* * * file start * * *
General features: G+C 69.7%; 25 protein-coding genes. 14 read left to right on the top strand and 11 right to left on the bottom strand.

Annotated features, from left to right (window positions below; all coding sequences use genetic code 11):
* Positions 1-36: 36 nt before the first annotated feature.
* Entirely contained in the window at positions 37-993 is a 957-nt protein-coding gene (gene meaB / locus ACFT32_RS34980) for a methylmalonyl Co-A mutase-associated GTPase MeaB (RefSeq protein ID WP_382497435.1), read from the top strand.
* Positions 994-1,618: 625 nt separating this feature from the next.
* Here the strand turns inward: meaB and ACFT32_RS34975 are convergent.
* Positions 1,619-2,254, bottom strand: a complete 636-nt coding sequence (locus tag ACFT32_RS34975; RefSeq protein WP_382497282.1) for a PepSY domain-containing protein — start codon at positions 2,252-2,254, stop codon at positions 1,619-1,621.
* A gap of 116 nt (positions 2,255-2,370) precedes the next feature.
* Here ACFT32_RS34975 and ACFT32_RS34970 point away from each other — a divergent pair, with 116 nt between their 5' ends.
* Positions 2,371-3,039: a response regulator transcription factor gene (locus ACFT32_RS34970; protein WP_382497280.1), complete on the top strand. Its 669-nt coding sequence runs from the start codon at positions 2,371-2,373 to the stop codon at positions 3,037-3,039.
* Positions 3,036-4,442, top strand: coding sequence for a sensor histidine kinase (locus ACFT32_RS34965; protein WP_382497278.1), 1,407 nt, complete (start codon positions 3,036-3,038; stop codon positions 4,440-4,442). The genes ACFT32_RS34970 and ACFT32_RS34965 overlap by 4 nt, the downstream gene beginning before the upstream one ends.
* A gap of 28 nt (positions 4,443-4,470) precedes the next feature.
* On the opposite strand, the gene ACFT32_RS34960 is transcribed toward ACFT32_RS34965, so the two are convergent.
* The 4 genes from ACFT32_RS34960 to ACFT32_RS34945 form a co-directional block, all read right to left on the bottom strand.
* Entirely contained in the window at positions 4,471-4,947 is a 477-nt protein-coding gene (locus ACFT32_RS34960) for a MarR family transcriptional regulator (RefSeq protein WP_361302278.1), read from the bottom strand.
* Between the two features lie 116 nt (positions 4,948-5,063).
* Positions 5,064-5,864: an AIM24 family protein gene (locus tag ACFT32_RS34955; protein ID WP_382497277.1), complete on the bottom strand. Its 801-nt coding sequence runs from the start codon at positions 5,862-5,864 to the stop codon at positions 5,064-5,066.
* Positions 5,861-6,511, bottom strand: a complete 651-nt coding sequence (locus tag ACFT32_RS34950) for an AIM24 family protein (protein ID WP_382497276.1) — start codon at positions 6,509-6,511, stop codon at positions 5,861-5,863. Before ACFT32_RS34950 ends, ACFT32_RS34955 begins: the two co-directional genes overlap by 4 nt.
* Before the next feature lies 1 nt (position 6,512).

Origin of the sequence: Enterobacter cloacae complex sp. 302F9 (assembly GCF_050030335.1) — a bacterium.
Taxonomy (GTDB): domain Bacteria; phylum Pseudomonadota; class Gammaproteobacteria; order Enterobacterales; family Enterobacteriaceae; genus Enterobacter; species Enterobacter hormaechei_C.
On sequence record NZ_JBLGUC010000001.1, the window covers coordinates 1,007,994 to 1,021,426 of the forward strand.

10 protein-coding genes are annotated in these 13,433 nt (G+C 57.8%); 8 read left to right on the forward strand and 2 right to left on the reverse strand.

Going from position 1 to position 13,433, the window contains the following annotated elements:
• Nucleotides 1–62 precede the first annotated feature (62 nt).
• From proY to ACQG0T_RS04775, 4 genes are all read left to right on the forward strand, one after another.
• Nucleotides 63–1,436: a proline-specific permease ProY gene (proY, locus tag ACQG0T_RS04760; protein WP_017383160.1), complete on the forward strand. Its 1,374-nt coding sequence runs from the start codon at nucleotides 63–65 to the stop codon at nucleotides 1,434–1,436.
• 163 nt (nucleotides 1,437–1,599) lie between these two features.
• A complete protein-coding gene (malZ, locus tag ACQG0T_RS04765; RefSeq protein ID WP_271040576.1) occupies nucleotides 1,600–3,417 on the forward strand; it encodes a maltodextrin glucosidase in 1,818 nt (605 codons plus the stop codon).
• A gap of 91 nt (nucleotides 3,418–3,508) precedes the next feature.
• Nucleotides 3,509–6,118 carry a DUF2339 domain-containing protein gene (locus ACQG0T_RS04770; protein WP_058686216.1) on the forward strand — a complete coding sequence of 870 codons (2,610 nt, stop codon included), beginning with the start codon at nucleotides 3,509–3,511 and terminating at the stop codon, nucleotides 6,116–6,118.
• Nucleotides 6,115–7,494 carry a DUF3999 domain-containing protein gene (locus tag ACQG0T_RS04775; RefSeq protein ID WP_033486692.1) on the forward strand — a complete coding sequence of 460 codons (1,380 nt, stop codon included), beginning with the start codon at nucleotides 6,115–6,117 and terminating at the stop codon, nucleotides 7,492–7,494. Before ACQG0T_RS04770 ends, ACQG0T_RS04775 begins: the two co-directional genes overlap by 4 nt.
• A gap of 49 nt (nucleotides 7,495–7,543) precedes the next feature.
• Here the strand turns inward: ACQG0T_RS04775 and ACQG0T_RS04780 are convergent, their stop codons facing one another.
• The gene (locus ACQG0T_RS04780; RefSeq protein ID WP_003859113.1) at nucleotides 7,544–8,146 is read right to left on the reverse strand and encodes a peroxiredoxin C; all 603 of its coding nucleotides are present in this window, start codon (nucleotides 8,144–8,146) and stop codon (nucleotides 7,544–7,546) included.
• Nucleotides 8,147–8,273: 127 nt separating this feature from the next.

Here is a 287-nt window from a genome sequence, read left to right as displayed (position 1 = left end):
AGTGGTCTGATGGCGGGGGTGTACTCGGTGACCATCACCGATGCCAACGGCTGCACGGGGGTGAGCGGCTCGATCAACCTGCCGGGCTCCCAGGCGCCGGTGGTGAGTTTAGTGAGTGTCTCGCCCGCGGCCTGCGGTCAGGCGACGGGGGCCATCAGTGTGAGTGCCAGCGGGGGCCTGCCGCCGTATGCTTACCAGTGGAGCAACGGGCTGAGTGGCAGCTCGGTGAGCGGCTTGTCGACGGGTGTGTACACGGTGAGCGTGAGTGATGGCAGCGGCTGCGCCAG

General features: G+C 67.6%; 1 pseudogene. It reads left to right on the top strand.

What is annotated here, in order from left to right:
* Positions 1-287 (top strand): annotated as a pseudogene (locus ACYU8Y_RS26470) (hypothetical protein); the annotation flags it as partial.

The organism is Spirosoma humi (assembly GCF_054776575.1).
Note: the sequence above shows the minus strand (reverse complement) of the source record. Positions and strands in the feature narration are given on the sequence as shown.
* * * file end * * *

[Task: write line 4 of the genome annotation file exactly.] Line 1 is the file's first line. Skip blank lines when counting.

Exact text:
* Entirely contained in the window at positions 37-993 is a 957-nt protein-coding gene (gene meaB / locus ACFT32_RS34980) for a methylmalonyl Co-A mutase-associated GTPase MeaB (RefSeq protein ID WP_382497435.1), read from the top strand.